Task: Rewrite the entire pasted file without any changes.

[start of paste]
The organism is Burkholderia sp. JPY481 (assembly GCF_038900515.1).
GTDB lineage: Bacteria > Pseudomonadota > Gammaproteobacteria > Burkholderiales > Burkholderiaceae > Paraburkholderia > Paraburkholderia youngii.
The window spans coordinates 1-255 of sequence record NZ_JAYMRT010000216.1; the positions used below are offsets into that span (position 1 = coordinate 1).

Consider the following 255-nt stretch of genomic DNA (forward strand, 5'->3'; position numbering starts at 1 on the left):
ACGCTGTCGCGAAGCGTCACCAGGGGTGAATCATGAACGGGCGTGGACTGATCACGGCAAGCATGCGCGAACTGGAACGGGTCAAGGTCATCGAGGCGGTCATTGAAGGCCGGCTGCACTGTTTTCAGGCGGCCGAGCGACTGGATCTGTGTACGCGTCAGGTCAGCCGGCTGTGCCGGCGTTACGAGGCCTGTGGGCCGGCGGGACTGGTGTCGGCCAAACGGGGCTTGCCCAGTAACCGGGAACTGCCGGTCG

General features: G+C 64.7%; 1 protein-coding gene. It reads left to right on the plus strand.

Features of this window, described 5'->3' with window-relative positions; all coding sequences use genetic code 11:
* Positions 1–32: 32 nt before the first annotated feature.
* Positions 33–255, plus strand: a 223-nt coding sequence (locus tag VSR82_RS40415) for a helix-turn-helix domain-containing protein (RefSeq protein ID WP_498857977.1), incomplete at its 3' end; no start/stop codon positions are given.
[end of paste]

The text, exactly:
The organism is Burkholderia sp. JPY481 (assembly GCF_038900515.1).
GTDB lineage: Bacteria > Pseudomonadota > Gammaproteobacteria > Burkholderiales > Burkholderiaceae > Paraburkholderia > Paraburkholderia youngii.
The window spans coordinates 1-255 of sequence record NZ_JAYMRT010000216.1; the positions used below are offsets into that span (position 1 = coordinate 1).

Consider the following 255-nt stretch of genomic DNA (forward strand, 5'->3'; position numbering starts at 1 on the left):
ACGCTGTCGCGAAGCGTCACCAGGGGTGAATCATGAACGGGCGTGGACTGATCACGGCAAGCATGCGCGAACTGGAACGGGTCAAGGTCATCGAGGCGGTCATTGAAGGCCGGCTGCACTGTTTTCAGGCGGCCGAGCGACTGGATCTGTGTACGCGTCAGGTCAGCCGGCTGTGCCGGCGTTACGAGGCCTGTGGGCCGGCGGGACTGGTGTCGGCCAAACGGGGCTTGCCCAGTAACCGGGAACTGCCGGTCG

General features: G+C 64.7%; 1 protein-coding gene. It reads left to right on the plus strand.

Features of this window, described 5'->3' with window-relative positions; all coding sequences use genetic code 11:
* Positions 1–32: 32 nt before the first annotated feature.
* Positions 33–255, plus strand: a 223-nt coding sequence (locus tag VSR82_RS40415) for a helix-turn-helix domain-containing protein (RefSeq protein ID WP_498857977.1), incomplete at its 3' end; no start/stop codon positions are given.